Their efforts and accusations seemed to pay off when later that year the justice department began investigating Ticketmaster. The investigation, however, ended in July of 1995 due to a lack of resources and an absence of evidence.
In 2010, Ticketmaster merged with Live Nation, a company that handled event promotions and venue operations, to form Live Nation Entertainment.
At the time of the merger, Ticketmaster was the alpha and omega of the primary ticket market and Live Nation sat at the zenith of the concert industry—they owned/operated more than 125 venues and annually promoted 22,000 events that served more than 50 million fans.
Live Nation Entertainment's assets don't stop at ticketing, promoting, and operating. The company also controls Front Line Management.
Many wanted the Obama administration to block the merger. Instead of denying the companies' plans, the government forced the new conglomerate to sell Paciolan, a self-ticketing company.
"Now that it's united with Ticketmaster, the sky will be the limit when it comes to fees," said Sally Greenberg, executive director of the National Consumers League shortly after the merger was approved. "It's not enough to say, ‘If you don't like the high prices, don't go to the show.' We need a concert market that has real and robust competition."
U2's "360° Tour" is the highest grossing concert tour of all-time. Launched in 2009, and finished in 2011, the trek raked in more than $800,000 and was attended by 7.2 million fans. It was the first tour U2 launched under its dozen-year contract with Live Nation Entertainment.
U2 is perhaps the greatest seller of concert tickets rock and roll has ever known. They not only hold the top spot, but three of U2's concert tours are in the top 13 highest grossing concert tours of all-time.
The only band that can even challenge the Irish quartet are the Rolling Stones. The Stones hold the second spot and three in the top 14.
Even so, U2 is not immune to the tribulations that can befall the live music industry.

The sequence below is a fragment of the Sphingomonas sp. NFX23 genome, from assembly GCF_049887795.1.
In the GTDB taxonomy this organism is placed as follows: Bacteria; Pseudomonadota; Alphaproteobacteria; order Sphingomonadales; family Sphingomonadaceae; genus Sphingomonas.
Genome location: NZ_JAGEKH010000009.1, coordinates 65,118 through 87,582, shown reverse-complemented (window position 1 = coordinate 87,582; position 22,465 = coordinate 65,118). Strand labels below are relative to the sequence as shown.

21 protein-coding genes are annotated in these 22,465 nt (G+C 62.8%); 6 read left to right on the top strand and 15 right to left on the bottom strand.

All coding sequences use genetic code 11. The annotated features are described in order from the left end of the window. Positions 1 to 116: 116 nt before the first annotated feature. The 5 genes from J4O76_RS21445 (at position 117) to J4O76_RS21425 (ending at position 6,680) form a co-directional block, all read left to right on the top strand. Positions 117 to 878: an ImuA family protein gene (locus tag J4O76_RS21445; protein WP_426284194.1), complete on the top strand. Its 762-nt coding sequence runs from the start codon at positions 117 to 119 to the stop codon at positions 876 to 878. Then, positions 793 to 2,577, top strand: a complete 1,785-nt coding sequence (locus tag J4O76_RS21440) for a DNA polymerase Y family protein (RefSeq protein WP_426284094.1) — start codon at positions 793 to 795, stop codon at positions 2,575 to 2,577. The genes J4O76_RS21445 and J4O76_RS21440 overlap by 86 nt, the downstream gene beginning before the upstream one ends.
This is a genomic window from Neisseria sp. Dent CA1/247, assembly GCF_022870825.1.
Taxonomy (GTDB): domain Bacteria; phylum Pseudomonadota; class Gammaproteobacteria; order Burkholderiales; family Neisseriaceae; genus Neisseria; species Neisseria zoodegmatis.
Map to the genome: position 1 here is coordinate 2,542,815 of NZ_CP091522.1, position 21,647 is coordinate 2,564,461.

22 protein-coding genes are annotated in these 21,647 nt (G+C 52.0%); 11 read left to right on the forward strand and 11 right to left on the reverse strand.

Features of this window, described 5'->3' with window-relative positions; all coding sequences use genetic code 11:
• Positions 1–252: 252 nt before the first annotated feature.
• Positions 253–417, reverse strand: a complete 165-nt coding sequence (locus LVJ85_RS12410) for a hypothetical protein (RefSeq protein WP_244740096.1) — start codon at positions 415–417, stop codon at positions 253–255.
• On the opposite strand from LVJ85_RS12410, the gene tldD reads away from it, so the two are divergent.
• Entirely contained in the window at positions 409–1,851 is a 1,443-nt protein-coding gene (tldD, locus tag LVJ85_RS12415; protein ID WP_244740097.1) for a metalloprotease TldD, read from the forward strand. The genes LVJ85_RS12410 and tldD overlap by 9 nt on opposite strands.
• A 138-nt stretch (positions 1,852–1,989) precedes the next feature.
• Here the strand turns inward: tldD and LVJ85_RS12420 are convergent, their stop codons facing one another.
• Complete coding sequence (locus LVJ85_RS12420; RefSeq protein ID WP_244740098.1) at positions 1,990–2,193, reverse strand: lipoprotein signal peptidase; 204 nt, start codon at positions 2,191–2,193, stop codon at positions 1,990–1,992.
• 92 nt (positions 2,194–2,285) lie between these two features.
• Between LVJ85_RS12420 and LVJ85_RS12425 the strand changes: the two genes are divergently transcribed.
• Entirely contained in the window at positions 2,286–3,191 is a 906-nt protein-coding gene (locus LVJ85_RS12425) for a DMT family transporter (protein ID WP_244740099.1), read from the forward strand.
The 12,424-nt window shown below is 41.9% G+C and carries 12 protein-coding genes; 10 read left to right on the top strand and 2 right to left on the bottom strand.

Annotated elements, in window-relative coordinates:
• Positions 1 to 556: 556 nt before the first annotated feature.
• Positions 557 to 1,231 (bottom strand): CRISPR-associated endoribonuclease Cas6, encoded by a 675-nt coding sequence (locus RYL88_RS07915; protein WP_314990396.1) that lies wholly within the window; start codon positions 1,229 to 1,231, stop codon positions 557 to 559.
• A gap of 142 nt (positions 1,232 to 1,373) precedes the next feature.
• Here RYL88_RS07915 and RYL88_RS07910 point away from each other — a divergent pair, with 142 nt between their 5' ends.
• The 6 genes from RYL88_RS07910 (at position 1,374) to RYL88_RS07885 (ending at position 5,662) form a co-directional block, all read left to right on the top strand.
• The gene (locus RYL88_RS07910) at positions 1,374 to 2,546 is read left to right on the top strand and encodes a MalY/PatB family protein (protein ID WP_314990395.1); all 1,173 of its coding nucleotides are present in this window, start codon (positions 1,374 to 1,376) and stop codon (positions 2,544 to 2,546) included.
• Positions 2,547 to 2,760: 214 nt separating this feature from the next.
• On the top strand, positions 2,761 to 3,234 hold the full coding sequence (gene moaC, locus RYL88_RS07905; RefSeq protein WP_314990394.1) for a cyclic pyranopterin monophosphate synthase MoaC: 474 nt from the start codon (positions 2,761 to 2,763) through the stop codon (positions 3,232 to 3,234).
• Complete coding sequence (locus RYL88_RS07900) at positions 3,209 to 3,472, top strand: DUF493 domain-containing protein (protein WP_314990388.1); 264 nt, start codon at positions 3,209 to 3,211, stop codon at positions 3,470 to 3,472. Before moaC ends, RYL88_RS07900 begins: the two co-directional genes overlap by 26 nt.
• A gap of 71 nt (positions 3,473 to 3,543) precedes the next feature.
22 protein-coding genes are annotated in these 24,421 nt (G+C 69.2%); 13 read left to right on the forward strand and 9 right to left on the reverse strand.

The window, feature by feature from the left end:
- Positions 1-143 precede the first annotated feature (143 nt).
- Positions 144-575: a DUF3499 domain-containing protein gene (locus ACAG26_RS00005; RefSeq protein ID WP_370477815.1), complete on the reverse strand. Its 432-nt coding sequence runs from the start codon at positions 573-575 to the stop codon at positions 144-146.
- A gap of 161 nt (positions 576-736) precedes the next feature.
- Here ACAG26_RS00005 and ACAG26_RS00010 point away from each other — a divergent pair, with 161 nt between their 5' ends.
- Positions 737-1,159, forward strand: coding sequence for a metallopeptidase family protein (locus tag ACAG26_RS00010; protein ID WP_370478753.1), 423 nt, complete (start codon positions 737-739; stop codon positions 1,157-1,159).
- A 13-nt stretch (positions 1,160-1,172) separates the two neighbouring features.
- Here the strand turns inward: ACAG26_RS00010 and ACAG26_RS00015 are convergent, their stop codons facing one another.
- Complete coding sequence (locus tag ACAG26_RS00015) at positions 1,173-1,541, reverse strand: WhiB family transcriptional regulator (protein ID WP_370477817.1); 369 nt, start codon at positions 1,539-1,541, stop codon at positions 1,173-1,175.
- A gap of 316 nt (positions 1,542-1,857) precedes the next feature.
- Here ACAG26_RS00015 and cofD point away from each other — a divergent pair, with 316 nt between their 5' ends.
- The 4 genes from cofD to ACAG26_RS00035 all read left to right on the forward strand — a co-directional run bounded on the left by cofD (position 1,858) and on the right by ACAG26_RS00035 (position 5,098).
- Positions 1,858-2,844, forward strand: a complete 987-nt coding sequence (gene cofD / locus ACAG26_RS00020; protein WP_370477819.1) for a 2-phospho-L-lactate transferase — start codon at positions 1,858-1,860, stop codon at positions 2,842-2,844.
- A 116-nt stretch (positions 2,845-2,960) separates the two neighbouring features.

Their "Zoo TV Tour," which started in 1992 and concluded in 1993, almost bankrupted the band.
What made the highest grossing tour of 1992, and at the time, the third highest grossing concert tour ever, so financially ruinous?
It wasn't a lack of ticket sales that nearly did them in, but the high cost of producing their concerts. According to their manager, if U2 hadn't sold $30 million in t-shirts they would have been "f**ked."
In 1969, $8 was enough to get you into a Rolling Stones concert. Nowadays, if you want to see Mick and company, it can set you back $350.
Granted, '69 was a long time ago, but that increase is far greater than the increase in the price of albums. As the 1960s waned, vinyl albums were about $3.
At the time of writing this article, you can download Songs of Experience, U2's latest album, for $12 from iTunes or buy the compact disc (deluxe edition) from Amazon for $15.
Interestingly, it's the decline of albums sales that has fueled the astronomical price increases in concert tickets. Touring is now the artist's main source of revenue. Depending on who you ask, performing live accounts for two-thirds of a musician's annual salary.
"The public ought to realize as they're complaining about ticket prices, that they're forcing ticket prices up because stealing music from the artists eliminates [a] source of income," said Miles Copeland, former manager of Sting.
For Copeland, stealing music is illegally downloading songs and album from the internet.
Some artists control the face value price of their concert tickets. These artists include Bruce Springsteen, Dave Matthews Band, and Phish. Other artists, like U2, Jay-Z, and Madonna, have ticket prices controlled for them.
This second group signed guaranteed contracts with Live Nation Entertainment. While this means they'll get handsomely paid (no worries about selling enough t-shirts to avoid bankruptcy), the price of their concert tickets is beyond their financial rheostat.
The first group—Springsteen and et al.—have a business model, and a perceived ethos, that keeps ticket prices low.
While this is admirable, there is an unintended consequence. Their tickets generally sell for a lot more on the secondary ticket market. By keeping the face value price of their tickets low, they create room for large markups.